OverviewLocated deep in the Belly River, the Old Sun Glacier Route on Mount Merritt offers a rewarding and challenging route to the top of the lowest of Glacier National Park's six ten thousand foot peaks.
Getting ThereThe trail leaves either from Chief Mountain Customs or from Many Glacier.
We originally planned to leave from Many Glacier, but after bear closures forced us to change plans, decided to leave from Chief Mountain Customs.
This route shaved a half a mile in distance and over 2600' in elevation gain one way!!
The Chief Mountain route is obviously recomended.
This trailhead can be reached in a reasonable ammount of time (3 to 5 hours) either from Kalispell or Great Falls (both have international airports) The trail which starts at Chief Mountain Customs on the Canadian/U.S. Border will lead you approx. 6 miles to the Gable Creek Crossing.
Route DescriptionThe route starts by leaving the trail at the stream draining the Old Sun Glacier into the Belly River. You will first come across a spur camp used by trail crews maintaining trails in the Belly River Valley. After a hundred yards or so the human trails die out and a maze of elk trails will start to become apparent. Follow these for a quarter mile or so trending towards the east/northeast until a dry overflow streambed is found.
Follow this to the base of the South Face of Mount Merritt, crossing a few streams en route. From there an apparent right slanting diagonal weakness will be found through the lower red cliffs to a broad scree ledge that traverses almost the entire south face. This is easy to find from a small meltwater pond almost directly below the highest point of the south face. From the meltwater pond more or less head straight north up the slope and you will be funneled into the gully. Head up this gully which leads north/northeast to the large scree ledge that goes across the entire south face of the mountain.
Traverse this ledge until below the ridge that splits the south face from the large north bowl that contains a prominent waterfall that drains Old Sun Glacier.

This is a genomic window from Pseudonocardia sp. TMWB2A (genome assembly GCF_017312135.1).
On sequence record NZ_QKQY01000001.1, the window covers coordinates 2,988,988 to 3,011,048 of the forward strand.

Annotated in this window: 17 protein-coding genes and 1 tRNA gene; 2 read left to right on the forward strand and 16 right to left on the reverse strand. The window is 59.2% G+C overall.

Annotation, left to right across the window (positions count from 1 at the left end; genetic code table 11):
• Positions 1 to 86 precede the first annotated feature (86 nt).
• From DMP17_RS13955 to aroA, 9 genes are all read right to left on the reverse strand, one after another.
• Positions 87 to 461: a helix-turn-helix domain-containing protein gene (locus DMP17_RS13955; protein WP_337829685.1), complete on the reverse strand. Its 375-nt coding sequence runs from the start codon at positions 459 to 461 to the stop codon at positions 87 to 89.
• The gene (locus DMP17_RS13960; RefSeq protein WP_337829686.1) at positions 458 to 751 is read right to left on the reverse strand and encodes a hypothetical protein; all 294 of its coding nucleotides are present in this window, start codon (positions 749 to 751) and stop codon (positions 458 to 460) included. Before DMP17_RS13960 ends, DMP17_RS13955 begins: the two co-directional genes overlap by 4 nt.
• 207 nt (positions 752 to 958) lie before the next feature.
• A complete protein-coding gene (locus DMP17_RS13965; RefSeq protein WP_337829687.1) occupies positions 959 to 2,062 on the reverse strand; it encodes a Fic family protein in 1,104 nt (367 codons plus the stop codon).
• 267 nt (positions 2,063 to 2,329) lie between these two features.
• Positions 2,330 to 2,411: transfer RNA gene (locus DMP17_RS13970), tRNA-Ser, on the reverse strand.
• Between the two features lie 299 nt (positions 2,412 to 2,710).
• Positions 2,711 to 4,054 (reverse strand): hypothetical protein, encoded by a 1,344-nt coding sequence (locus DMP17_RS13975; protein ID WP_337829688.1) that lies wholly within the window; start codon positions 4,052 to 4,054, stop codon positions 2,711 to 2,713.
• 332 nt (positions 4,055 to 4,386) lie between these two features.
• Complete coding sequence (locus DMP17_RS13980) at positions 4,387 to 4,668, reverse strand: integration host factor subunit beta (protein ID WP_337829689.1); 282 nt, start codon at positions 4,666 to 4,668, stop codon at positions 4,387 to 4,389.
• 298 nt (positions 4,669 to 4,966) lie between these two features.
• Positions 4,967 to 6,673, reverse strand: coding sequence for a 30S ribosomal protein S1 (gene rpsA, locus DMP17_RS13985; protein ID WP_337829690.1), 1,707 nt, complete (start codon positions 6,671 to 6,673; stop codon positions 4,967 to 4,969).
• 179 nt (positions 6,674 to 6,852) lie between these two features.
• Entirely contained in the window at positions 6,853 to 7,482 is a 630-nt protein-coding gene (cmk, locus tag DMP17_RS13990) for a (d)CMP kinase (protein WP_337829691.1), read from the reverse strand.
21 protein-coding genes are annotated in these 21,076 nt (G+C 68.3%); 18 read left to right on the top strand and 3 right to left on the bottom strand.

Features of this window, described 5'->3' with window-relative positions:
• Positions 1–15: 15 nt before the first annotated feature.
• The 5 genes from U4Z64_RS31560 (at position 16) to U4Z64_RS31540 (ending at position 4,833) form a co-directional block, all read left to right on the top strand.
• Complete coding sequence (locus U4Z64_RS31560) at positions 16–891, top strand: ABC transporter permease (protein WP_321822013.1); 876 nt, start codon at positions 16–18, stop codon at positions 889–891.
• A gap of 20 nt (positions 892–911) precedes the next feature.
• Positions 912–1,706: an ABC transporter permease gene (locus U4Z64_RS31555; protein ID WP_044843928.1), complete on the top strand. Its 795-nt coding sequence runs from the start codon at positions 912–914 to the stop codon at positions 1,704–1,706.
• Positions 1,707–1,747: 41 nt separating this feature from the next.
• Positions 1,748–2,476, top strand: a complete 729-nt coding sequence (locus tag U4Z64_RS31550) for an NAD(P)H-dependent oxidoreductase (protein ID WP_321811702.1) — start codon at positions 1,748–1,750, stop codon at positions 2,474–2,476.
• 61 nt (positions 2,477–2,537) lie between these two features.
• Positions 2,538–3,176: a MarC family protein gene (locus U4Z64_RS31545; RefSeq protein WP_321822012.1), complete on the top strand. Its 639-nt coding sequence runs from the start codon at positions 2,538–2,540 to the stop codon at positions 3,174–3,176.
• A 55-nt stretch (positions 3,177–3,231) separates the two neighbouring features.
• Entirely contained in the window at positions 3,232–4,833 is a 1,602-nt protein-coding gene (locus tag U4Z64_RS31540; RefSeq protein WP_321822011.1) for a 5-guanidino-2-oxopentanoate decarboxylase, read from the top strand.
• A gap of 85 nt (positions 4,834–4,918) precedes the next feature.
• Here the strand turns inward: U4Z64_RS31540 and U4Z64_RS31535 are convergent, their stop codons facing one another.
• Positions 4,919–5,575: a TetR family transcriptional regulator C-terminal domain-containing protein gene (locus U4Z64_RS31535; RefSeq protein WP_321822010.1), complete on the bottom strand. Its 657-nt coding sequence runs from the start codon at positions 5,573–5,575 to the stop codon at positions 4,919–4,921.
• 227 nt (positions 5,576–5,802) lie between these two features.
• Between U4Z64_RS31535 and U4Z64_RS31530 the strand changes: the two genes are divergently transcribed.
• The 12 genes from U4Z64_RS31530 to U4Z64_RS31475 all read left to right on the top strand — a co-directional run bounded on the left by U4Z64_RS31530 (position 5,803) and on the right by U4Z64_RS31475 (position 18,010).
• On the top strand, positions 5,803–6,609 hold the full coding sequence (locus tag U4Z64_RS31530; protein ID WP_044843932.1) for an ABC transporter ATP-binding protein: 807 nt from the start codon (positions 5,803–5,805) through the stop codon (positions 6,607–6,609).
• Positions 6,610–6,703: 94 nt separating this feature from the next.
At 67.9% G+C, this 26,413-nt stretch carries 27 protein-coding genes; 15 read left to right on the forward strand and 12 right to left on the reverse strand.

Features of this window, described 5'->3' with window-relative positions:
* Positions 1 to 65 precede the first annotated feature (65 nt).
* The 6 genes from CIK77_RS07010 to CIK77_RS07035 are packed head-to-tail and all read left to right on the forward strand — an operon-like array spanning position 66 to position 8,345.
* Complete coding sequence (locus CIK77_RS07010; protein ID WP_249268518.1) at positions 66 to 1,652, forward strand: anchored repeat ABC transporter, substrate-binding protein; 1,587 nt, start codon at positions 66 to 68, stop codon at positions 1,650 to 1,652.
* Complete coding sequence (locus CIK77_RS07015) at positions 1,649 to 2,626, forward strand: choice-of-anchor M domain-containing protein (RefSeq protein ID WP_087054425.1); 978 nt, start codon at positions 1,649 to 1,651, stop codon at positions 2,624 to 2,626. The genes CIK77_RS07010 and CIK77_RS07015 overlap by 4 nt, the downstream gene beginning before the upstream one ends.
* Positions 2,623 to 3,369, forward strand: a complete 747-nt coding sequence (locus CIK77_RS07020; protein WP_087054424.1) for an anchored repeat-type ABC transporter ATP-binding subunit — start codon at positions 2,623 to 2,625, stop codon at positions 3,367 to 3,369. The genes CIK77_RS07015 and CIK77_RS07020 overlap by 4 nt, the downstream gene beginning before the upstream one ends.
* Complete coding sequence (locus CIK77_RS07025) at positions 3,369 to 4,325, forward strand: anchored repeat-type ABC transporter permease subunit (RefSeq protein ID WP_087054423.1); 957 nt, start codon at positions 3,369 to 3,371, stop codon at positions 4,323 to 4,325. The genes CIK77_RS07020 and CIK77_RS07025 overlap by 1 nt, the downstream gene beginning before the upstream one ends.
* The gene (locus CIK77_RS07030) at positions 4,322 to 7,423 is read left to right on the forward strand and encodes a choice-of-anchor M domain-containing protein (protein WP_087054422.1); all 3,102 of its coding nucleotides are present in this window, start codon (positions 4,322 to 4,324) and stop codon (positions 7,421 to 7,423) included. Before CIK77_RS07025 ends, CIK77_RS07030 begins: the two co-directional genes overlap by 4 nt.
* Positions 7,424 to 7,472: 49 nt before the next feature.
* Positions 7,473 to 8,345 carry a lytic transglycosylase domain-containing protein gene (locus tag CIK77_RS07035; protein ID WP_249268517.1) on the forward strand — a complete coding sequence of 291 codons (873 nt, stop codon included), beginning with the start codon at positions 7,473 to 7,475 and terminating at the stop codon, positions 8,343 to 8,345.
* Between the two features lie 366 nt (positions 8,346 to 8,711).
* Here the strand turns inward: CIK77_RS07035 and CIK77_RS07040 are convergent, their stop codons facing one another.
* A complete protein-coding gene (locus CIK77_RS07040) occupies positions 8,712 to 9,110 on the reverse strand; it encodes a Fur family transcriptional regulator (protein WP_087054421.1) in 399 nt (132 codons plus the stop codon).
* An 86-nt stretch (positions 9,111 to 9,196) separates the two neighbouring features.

Work up to the right of the waterfall on class 3 cliffs until almost to the rim level of the waterfall.
Now it is time for some actual glacier climbing in Glacier National Park!
We climbed the route in late August/early September and found the Glacier in almost perfect condition. Ther 2008 season had left the glaciers in the park in pretty good shape. Almost no ice was encountered and could completely be bypassed with a little effort. Also, interestingly enough, we were suprised to find fresh grizzly bear tracks on the glacer as well. I guess it helps to have built in crampons!
The first part of the glacier is one of the stepest parts of the glacier climbing on the route, although it is only about 40 degrees, it still requires correct use of ice axes and crampons. Head up the glacier almost directly above where the waterfall that drains the glacier takes it's 700' plunge to the rocks below.
Once to the top of this section, which is actually only a few hundred feet below where the normal route reaches the large saddle between Mount Merritt and Natoas Peak, begin a rising traverse to the west aiming for the easiest path through the bergshrund below the false summit.
Follow this section directly up for 300-400 feet until you can traverse around a few small rock outcropings. From there the route to the summit will be obvious. Leave the snow a few hundred feet below the summit.
Then scramble the last few hundred feet to the top!